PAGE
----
“Untested?” said James, almost in protest. “This is the playoffs.”
Maybe he was tempering his thoughts before the game here Wednesday night. Maybe James feared his words, if injudiciously used, might provide the kindling that ignites a talented team like the Orlando Magic.
But had James said anything else, his words might have hinted that the path to the NBA Finals has no roadblocks.
And if James and the Cleveland Cavaliers had hopes of avoiding a stern test along the way, they discovered how improbable that is.
In the first true test they have faced in the playoffs, the Cavs flunked. They lost to Dwight Howard, Rashard Lewis and the Magic, 107-106.
Sporting an 8-0 record from the first two rounds, the Cavs seemed well on their way to making it 9-0. In the first half, they played as pure a half as they have produced this postseason.
They didn’t have a single turnover, an almost unthinkable total against a team with Howard patrolling its interior defense.
Everything went right for the Cavaliers, including the made-for-SportsCenter ending to the half. Mo Williams sank a 67-footer that gave the Cavs a 63-48 lead.
“They took us apart,” Magic coach Stan Van Gundy said.
But NBA games aren’t won in the first half, a lesson that Van Gundy, Howard and the Magic taught James and the Cavs in the second. For as perfect as the Cavaliers might have played early, they couldn’t duplicate it late.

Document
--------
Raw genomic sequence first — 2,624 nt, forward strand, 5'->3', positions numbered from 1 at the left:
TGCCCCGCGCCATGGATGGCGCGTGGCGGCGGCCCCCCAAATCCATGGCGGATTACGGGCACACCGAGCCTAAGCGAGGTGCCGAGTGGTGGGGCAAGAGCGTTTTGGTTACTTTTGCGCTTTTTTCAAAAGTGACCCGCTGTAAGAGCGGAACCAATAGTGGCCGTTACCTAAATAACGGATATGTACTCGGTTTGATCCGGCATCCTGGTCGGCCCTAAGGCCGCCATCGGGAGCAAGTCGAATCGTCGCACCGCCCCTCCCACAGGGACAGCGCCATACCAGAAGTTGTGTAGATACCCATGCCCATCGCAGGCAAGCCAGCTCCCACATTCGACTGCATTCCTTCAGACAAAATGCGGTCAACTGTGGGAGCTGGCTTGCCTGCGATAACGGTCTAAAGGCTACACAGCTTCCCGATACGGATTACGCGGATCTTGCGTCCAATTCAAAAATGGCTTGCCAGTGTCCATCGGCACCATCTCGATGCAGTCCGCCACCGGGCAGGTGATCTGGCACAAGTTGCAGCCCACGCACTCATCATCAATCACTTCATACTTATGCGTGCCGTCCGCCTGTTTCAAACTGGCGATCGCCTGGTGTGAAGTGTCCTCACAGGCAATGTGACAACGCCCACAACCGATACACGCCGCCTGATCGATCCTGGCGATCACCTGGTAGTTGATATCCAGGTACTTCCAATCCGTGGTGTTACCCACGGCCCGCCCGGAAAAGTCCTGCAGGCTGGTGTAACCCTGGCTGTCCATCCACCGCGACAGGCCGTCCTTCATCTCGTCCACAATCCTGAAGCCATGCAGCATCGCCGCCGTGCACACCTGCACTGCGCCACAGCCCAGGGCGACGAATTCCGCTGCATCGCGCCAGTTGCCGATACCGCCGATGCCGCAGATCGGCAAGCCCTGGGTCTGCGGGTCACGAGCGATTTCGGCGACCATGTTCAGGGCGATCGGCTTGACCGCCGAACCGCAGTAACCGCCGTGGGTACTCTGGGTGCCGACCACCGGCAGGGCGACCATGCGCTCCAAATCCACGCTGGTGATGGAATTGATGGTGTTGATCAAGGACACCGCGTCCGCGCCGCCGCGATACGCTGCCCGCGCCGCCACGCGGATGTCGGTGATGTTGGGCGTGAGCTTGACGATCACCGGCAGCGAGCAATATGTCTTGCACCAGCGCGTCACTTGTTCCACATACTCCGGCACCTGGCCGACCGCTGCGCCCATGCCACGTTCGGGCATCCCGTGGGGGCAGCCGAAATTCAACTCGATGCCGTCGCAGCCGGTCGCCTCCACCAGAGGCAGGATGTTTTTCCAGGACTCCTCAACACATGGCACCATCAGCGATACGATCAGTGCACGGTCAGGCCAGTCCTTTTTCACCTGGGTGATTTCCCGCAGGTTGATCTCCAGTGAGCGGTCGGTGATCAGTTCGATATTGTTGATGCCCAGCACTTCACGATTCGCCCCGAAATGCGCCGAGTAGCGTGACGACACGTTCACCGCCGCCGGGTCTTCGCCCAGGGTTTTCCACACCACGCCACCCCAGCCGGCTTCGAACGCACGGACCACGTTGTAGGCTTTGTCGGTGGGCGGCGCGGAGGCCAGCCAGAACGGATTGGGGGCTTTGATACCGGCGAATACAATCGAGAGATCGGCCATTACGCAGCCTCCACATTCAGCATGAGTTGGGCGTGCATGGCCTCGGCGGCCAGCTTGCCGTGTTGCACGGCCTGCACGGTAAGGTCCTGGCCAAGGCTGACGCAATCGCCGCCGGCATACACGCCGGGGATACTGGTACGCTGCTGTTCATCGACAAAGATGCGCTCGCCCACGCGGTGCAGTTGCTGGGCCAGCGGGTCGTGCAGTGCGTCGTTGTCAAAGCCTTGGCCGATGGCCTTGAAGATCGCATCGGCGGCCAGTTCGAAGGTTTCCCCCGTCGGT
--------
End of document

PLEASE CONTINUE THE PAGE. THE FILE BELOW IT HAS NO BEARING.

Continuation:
“Our guys did a very good job of keeping their heads and staying in the game,” Van Gundy said.
Having found its bearings, the Magic made most of a 15-point deficit vanish in the third quarter. In the fourth, the Magic wiped out the rest of it.
Under the pressure of a close game late, Orlando would make the big shots: Lewis’ 3-pointer with 14.7 seconds left being the biggest of the big shots. Under pressure of a close game late, Orlando played the tighter defense.
“We tried to keep LeBron from scoring 50,” said Howard, smiling.
And it was Orlando and its defense — not the Cavs and James, whose career playoff-best 49 points went for naught — that showed what close game after close game can do for a team when victory or defeat hangs in the balance.
When it mattered, the Magic showed the resolve that only comes in lessons gleaned from a grinding, pressure-filled series like the one against the Boston Celtics. In the end Wednesday, the Magic played the sounder, more complete game.
The Magic had been tested — time and again.
So have the Cavs, too — now.
Surely, no one can mention that to LeBron James again.
Not after this one-point loss.
“Nobody said it was gonna be easy,” James said. “It’s just one game.”